While cryogenic technology is central to many industries today, this has not been the case for very long. It wasn’t until the twentieth century that cryogenic technology became increasingly well-known, and the application became broader.
But how did it all start? Why were experiments in liquefying gases carried out in the 20th century? And when did Demaco become active in this fascinating field? We will address this in more detail in this blog.
The first liquid gases
Shortly after the experiments with liquid nitrogen, other gases were also liquefied. Scientists were first successful with liquid hydrogen in 1889 and with liquid helium in 1908.
More and more applications
The early production of liquid gases primarily involved scientific experiments, the mass production of liquid gas did not begin until later. And the more significant and easier this production became, the broader the range of applications became.
A defining moment in the production of cryogenic gases was the development of the air separation plant. In 1902, Carl von Linde built the first air separation plant for oxygen; in 1912, followed by a method of producing both oxygen and nitrogen. Obviously, these were still the early versions of these plants. In the years that followed, the separation and production of gases became increasingly large-scale, sophisticated, and efficient.
During the 1900s, more and more industries discovered the potential of cryogenic technologies. Some key moments in the development of cryogenic applications include:
- In 1911, Kamerlingh-Onnes discovered the now well-known phenomenon of superconductivity. This discovery resulted from his experiments with cryogenic temperatures; this had a significant impact on scientific research.
- Around 1950, cryoprotectants were first used. Cryoprotectants allow cells or tissues to be preserved for an extended period of time, using cryopreservation.
- In 1961, Cooper discovered that liquid nitrogen could be used to remove diseased tissue. This was a breakthrough in the medical industry.
In the space industry, a combination of liquid hydrogen and liquid oxygen was first used to launch the Atlas-Centaur rocket in 1961. From then on, cryogenic gases played an essential role in the launch and testing of spacecraft.
- From the beginning of the 1960s, it became widely known within the food industry that liquid nitrogen optimally preserves the quality of frozen food. From that moment on, this cooling method was increasingly used.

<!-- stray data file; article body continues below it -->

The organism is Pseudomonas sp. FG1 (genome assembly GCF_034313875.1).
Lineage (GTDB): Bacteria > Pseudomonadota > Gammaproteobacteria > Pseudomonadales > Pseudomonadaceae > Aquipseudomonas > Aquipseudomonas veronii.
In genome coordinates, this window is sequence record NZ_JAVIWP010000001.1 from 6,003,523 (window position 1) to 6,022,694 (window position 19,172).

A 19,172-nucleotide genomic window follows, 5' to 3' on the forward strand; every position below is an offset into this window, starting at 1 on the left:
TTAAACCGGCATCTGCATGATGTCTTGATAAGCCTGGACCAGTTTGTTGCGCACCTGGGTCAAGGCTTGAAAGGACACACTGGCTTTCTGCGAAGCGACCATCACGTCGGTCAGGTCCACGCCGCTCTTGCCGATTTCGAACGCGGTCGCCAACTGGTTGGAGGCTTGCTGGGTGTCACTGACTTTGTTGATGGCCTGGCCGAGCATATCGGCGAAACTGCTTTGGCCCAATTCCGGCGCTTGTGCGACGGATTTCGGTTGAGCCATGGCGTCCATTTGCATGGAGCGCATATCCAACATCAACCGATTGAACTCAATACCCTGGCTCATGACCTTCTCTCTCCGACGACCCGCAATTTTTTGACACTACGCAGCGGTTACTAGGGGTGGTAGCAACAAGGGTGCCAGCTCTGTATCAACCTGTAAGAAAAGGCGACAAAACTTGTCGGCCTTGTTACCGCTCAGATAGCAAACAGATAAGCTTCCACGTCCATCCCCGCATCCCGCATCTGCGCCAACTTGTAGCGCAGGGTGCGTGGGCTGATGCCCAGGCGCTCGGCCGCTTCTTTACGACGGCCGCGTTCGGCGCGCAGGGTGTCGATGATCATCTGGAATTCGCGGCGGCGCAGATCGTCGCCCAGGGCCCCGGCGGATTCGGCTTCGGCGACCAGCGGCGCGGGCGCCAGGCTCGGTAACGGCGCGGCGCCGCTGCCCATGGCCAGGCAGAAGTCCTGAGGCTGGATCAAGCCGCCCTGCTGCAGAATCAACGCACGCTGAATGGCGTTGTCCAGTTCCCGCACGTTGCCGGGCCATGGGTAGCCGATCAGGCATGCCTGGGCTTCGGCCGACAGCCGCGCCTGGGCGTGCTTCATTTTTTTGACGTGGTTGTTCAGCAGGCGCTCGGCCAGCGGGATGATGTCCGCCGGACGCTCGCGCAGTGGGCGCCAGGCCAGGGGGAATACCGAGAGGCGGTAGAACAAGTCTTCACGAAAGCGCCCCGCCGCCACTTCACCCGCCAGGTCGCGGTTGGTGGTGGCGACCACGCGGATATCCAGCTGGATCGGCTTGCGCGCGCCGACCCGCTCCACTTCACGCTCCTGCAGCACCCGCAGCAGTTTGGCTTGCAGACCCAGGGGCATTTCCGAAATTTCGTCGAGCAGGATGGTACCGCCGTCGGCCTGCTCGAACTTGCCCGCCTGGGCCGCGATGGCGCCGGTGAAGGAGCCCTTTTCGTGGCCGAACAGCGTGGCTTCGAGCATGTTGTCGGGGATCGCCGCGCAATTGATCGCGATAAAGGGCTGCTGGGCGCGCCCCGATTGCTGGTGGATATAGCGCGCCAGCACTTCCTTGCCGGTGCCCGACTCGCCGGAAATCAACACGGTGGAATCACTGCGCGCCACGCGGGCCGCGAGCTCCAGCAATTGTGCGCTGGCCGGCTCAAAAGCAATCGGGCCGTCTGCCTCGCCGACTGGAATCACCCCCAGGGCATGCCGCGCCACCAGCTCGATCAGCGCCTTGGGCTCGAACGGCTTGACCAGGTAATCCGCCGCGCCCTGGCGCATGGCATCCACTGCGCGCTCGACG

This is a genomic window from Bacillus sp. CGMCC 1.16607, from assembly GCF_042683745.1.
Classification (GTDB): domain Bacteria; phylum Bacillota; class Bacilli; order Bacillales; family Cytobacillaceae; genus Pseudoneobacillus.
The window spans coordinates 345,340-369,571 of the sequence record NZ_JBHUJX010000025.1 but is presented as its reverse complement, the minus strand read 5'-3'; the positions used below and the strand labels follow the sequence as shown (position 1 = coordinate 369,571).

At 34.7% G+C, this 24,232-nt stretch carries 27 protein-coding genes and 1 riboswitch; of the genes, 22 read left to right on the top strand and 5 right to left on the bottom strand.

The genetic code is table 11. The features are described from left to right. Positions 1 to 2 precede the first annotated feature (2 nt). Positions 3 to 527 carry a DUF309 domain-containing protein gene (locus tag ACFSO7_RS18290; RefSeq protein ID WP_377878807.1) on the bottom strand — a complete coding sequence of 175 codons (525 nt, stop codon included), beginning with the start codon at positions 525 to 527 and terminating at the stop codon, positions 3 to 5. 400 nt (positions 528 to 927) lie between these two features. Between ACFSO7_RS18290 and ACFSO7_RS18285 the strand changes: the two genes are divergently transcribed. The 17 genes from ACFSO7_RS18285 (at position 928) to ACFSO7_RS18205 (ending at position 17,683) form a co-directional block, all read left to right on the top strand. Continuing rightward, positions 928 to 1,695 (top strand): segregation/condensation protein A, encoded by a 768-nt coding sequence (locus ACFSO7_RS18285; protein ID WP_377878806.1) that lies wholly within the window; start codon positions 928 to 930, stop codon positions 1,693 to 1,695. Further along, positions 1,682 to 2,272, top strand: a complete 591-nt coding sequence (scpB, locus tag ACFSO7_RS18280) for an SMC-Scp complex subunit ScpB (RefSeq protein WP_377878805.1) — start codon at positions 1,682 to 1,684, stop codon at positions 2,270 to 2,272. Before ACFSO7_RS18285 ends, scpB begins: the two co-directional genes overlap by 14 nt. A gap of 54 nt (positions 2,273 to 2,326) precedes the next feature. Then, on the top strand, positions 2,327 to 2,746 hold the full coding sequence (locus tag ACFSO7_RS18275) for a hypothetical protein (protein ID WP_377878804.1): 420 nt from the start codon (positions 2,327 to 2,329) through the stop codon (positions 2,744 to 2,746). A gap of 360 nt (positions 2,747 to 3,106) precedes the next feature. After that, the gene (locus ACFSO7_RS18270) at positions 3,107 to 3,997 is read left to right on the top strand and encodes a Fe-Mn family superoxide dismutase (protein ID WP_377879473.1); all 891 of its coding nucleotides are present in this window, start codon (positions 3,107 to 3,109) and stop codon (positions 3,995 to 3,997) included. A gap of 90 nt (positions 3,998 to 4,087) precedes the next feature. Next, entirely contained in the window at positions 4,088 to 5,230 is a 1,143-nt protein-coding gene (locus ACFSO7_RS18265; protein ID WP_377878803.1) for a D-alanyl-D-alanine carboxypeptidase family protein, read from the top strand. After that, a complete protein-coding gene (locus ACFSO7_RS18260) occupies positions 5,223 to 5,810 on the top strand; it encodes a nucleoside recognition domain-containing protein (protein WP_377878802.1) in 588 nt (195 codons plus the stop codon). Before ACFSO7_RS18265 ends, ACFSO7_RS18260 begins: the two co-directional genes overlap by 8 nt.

These are just a few examples of early inventions and cryogenic applications. Cryogenic fluids are currently used in countless industries, and new possibilities and applications are emerging all the time.
By 2021, liquid nitrogen may be the most widely deployed cryogenic gas. As seen in our recent blog on cryogenic applications, a large portion of applications depend on this liquid gas. In addition, LNG is also widely used, and liquid hydrogen is growing rapidly in popularity. This sustainable liquid has the potential to become the sustainable energy carrier of the future.
The application of cryogenic technologies naturally requires cryogenic systems and infrastructures. Without transfer lines, storage dewars, means of transportation, and quality enhancing products, using cryogenic fluids is impossible.
Cryogenic infrastructures have become increasingly sophisticated over time as well. Materials are becoming stronger, insulation is improving, and high-level engineering ensures that liquid gases optimally retain their quality.
One of the physicists known for his contribution to the development of the cryogenic infrastructure is James Dewar. In 1892, Dewar developed a cryogenic storage container, which was appropriately named dewar.
However, Dewar was not only the inventor of the famous dewar; he was also one of the first scientists to use vacuum insulation. He was convinced of the strong insulating value of this method and therefore used it in the design of his dewar.
The search for the best insulation did not stop at Dewar. In 1950, for example, the multi-layer insulation MLI technique was developed, which from then on was combined with vacuum insulation in many cryogenic systems.
Pioneer in cryogenic technology
Demaco has been involved in developing vacuum insulated transfer lines, cryogenic applications, and auxiliary products since the early years of cryogenic technology.
Demaco first came into contact with cryogenic technology in 1985, and in 1989 the decision was made to make this exciting field of work one of the company’s pillars. This proved so successful that a few years later, the team switched completely to cryogenic technology. This, at that time, still new specialism had precisely the complexity and potential that the Demaco team was looking for.
Demaco’s cryogenic engineers have now accumulated a vast amount of experience in developing the best cryogenic products. As a pioneer in cryogenic technology, Demaco early on designed vacuum insulated transfer lines and auxiliary products, which have been continuously optimized and are kept up with all the latest developments and new discoveries.
Currently, Demaco is working on cryogenic projects in many different industries around the world. Divided into separate business units, Demaco’s experts adapt to each project. They, for example, work on complete turnkey solutions (think of helium, LNG, or hydrogen) and on smaller projects such as the one-time sale of a pipeline section or cryogenic application.
At Demaco, we are proud to have developed into a major player in the cryogenic field!